Nonetheless, the pandemic scenario has brought about a profound alteration of substance abuse patterns, and opened up new avenues of supply and demand for which our surveillance/detection systems may not be fully prepared or well-suited. As the pandemic appears to recede and hopefully turn into an endemic context based on coexistence with the SARS-CoV-2 and its less harmful variants, it would be a mistake to take for granted that drug abuse/trafficking dynamics will also get back to where they were before the pandemic. Putting in place policies aimed at monitoring web-based platforms and social media can potentially constitute a valuable tool in terms of keeping in check emerging substances, given how during the COVID-19 pandemic many interactions between traffickers and buyers have moved online (14). After all, social media have been playing an increasingly relevant role as interacting platforms, which users and drug dealers can take advantage of in order to discuss drug prices, substance purity, distinctive traits of the “high” (i.e. desired drug effects) they are seeking, ways of taking the substances, dosages, and characteristics of any new NPS becoming available on such back-alley marketing channels (15). Softwares designed and specifically programmed to sift through and analyze all detectable online information in that regard may prove valuable to figure out evolving dynamics of trafficking, purchases and use. Probing social media users has proven effective tool for public health concerns, e.g. drug checking services which have been harnessed due to their harm reduction potential in places estimated to be at risk, with large crowds gathering (concerts, clubs and the like). Nonetheless, research efforts need to be directed towards the new realm of criminality, the “Dark Web”, in which all sorts of illegal exchanges and interactions are known to take place. A 2020 study has highlighted the appalling risks for drug users who choose to pursue that option in order to buy drugs (16). Three dealers were selected on a specific “Dark Web” marketplace, and NPS were ordered through such a channel.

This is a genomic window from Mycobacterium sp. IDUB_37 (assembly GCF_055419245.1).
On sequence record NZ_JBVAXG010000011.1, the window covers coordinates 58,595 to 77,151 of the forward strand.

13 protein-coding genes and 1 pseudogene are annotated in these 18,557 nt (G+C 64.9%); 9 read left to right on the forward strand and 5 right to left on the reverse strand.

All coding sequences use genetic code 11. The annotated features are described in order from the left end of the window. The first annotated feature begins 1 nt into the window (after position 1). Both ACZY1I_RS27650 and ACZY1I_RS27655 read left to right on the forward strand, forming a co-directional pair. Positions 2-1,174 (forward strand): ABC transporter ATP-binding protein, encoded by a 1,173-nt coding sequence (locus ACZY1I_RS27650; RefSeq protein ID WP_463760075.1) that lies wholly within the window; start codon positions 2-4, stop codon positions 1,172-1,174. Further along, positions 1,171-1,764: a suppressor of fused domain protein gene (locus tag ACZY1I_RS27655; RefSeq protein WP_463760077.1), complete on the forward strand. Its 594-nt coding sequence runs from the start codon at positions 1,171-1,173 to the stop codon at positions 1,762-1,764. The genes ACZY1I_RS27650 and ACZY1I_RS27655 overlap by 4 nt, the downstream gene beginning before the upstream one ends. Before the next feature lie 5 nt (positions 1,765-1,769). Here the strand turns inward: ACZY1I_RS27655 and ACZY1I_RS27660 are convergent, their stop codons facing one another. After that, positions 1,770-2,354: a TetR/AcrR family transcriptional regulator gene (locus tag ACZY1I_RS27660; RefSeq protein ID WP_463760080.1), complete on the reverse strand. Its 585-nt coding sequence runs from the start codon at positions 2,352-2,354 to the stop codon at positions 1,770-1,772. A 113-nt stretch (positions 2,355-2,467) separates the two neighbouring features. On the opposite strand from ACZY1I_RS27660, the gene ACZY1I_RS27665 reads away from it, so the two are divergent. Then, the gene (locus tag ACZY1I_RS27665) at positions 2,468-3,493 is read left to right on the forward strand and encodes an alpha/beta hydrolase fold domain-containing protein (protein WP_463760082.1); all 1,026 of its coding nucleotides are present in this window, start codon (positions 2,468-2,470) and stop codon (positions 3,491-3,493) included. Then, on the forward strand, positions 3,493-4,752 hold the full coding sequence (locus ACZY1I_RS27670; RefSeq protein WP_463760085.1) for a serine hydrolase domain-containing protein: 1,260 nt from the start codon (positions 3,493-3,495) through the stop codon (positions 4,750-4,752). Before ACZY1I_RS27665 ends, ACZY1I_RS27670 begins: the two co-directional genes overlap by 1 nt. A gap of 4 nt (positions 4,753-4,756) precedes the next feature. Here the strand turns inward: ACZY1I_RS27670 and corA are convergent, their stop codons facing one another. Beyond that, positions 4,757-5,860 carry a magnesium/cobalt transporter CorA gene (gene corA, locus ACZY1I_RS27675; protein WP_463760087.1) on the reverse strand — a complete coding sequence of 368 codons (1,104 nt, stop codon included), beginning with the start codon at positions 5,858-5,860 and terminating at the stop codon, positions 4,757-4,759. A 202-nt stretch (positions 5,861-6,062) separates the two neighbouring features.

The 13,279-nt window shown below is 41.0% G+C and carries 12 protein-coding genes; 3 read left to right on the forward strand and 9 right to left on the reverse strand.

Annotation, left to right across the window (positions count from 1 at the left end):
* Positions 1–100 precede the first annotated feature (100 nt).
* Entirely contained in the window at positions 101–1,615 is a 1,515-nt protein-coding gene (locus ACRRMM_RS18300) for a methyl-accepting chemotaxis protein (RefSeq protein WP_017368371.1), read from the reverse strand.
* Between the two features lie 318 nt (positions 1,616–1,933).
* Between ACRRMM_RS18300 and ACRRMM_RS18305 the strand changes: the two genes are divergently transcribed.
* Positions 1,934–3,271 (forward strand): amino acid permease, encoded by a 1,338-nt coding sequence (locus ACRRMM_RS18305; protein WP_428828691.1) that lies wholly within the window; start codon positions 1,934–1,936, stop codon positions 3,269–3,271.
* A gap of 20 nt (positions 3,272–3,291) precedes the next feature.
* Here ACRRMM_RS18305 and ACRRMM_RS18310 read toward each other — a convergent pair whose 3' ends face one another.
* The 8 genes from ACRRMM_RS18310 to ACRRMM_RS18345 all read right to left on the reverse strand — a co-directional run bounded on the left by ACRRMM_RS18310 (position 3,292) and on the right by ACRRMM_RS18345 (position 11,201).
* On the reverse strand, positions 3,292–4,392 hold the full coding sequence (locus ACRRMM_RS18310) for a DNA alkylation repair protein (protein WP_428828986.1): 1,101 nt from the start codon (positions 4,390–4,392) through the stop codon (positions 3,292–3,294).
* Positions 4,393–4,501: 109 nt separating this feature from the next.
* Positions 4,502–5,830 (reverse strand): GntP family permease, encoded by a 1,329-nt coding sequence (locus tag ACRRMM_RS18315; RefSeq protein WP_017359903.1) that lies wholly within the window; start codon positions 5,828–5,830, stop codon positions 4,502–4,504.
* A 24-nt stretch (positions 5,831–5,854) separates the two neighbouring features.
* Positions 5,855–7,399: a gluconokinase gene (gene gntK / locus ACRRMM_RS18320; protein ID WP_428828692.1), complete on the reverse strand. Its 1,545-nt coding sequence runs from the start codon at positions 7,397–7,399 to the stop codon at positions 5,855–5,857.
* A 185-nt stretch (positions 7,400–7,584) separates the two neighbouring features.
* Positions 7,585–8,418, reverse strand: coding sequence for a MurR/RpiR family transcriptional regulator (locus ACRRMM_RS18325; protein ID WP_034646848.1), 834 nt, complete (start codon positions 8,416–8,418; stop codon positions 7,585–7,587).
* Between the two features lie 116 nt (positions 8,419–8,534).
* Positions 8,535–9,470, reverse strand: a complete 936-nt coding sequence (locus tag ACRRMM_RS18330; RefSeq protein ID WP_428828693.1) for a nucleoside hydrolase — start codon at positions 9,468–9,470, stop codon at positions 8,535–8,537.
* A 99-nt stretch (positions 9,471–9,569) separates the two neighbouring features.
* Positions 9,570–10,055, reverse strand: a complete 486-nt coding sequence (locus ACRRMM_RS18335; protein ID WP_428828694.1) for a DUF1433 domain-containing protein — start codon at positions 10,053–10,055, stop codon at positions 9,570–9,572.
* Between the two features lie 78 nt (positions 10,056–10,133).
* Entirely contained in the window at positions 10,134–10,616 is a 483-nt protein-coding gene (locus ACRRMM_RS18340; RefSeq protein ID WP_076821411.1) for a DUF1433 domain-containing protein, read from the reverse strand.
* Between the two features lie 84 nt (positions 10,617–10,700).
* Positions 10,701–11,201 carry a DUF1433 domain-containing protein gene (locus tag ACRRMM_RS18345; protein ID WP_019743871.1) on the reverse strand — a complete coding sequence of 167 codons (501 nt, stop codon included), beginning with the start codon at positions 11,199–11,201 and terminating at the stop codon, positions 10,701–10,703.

All these exchanges were thoroughly documented, and an analysis was undertaken of all the substances thus bought, totaling nine samples, by NMR, HRMS, LC-UV, and two also by x-ray diffraction. It was ultimately concluded that four out of five substances bought had been labeled with NPS names that did not match the actual substance, and two out of three samples of substances sold as new (i.e. unscheduled) NPS were instead found to be already documented substances, mislabeled and peddled under false pretenses.
Drug dealers were therefore either deceiving their clients or were unaware as to the actual substances which they were selling. In light of such extremely worrisome findings, it is not hard to understand the implications and the major public health risks that such new trends of trafficking and abuse may entail. It is therefore incumbent upon the scientific community and law enforcement agencies to adapt and strive to meet the new challenges brought by the new criminal ecosystems in terms of drug enforcement, first and foremost the impervious environment known as “Dark Web” relying on untraceable cryptocurrencies for illegal transactions.